- Year 2016
- NSF Noyce Award # 1540746
- First Name Gregory
- Last Name Phelan
- Discipline Chemistry
Angela Pagano, SUNY Cortland, firstname.lastname@example.org; Mary Gfeller, SUNY Cortland, email@example.com
The SUNY Cortland Noyce Project has enjoyed considerable success over the lifetime of the program. The program has developed strategies for recruiting students and programs to augment the rigorous training the Scholars receive on campus. It has also served to invigorate STEM as a field of study in the STEM departments at the college. For example, since the original Noyce funding was received the number of STEM majors has increased by 27% over a five-year period. In addition, ties between the School of Education and School of Arts and Sciences STEM faculty have strengthened through Noyce, leading to improved support structures for STEM students, their enrollment and retention. One major finding from our Phase I Noyce Scholarship was that our students were not receiving enough training and exposure to teaching children that are near or below the poverty threshold. This realization came from the work the project did with Master Teachers in the area and with informal interviews with the alumni of the program.
Our Phase II work emphasizes strategies that help Scholars improve learning outcomes for students living in poverty. Phase I: The SUNY Cortland Noyce Project Phase I grant encouraged 39 STEM students to teach in a high-need district for 106 combined years. Out of these 39 students, 25 will teach for at least two years (50 total years) and 14 will teach for four (56 total years). The majority of these students have stayed in New York State. Out of the 39 scholarship recipients, 24 are female and 15 are male.
Phase II: Our Phase II project will support 32 undergraduate and 10 graduate Scholars over a five-year period. We will continue to support our Scholars to build math and science content and pedagogy knowledge beyond their traditional coursework.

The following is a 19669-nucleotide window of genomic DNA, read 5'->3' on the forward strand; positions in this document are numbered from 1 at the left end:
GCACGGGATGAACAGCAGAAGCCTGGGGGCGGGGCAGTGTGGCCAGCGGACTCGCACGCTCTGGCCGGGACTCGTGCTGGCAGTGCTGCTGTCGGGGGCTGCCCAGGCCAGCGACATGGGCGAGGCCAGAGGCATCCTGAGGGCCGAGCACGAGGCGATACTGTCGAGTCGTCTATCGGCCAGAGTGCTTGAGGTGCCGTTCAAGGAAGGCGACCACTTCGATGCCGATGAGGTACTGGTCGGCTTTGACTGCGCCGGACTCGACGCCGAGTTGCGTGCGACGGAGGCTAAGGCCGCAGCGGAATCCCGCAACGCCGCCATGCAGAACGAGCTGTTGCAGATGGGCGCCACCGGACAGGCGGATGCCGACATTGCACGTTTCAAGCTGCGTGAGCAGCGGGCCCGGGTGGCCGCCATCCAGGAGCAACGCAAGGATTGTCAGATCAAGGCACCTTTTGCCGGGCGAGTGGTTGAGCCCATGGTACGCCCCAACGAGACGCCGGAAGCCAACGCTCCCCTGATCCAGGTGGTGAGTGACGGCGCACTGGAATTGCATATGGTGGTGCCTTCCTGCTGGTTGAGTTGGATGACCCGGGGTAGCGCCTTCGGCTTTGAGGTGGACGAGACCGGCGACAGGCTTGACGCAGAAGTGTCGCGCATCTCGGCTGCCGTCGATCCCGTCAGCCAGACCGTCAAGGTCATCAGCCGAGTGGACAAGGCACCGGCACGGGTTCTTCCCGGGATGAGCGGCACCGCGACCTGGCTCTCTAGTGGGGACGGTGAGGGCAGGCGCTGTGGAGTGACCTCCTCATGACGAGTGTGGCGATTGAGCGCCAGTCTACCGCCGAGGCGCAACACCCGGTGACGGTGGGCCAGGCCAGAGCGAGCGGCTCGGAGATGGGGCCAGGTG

Our strategy is to apply an immersion model of field experiences, role playing, discussions, readings and writings to help our Scholars and participants in our proposed freshmen learning community to understand some of poverty’s complexities and the obstacles people living in poverty may face. During our Phase I grant, we realized that our Noyce Scholars responded best to a cafe-style approach rather than a one-size-fits-all approach. We will therefore continue to promote various types of activities and allow our Scholars to choose the ones that most suit them. One such activity is our Annual Noyce Workshop which serves to build a solid Noyce community and to strengthen the skill set of Noyce Scholars by addressing issues related to successfully teaching in a high-need environment. We will also continue to host State of Poverty Simulations, to which our Scholars have responded well. We have built a strong group of seasoned teachers to serve as Noyce Master Teachers who will continue to participate in workshops and provide support to our undergraduate Noyce Scholars.
We will examinine Scholar recruitment and certification, teaching efficacy, teaching effectiveness and retention among the Scholars in our project. We will follow both new and previously supported Scholars through their first years of teaching to identify which aspects of our Noyce Project are most significant in attracting, preparing and supporting participants for work in high-need schools. The main questions we will address in this study are: 1) What project activities do Scholars point to in helping them respond to the challenges of working in a high-need district? 2) To what degree did the freshman experience learning module and other tools help Scholars in their understanding of and interest in teaching in high-need schools? 3) Which project attributes were the most important determinants in the recruitment of Scholars? 4) What is the relationship between Scholars’ perceived experiences in the project and attrition or mobility of Scholars from high-need schools? 5) What is the relationship between level of participation in project activities and teacher self-efficacy as related to teacher effectiveness? We will also follow Noyce Scholars through their first years of teaching using focus groups, semi-structured interviews, observations of lessons, and surveys to examine the impact of project activities and supports on teacher self-efficacy, effectiveness, and their decisions to either remain in high-need schools beyond the obligation period of the scholarship, move to different schools, or leave teaching entirely.
By determining which project supports help Noyce Scholars mitigate challenges of working in high-need schools and the impact of the activities provided, we can encourage adoption of such best practices to more effectively support pre-service STEM teachers who plan to teach in high-need schools.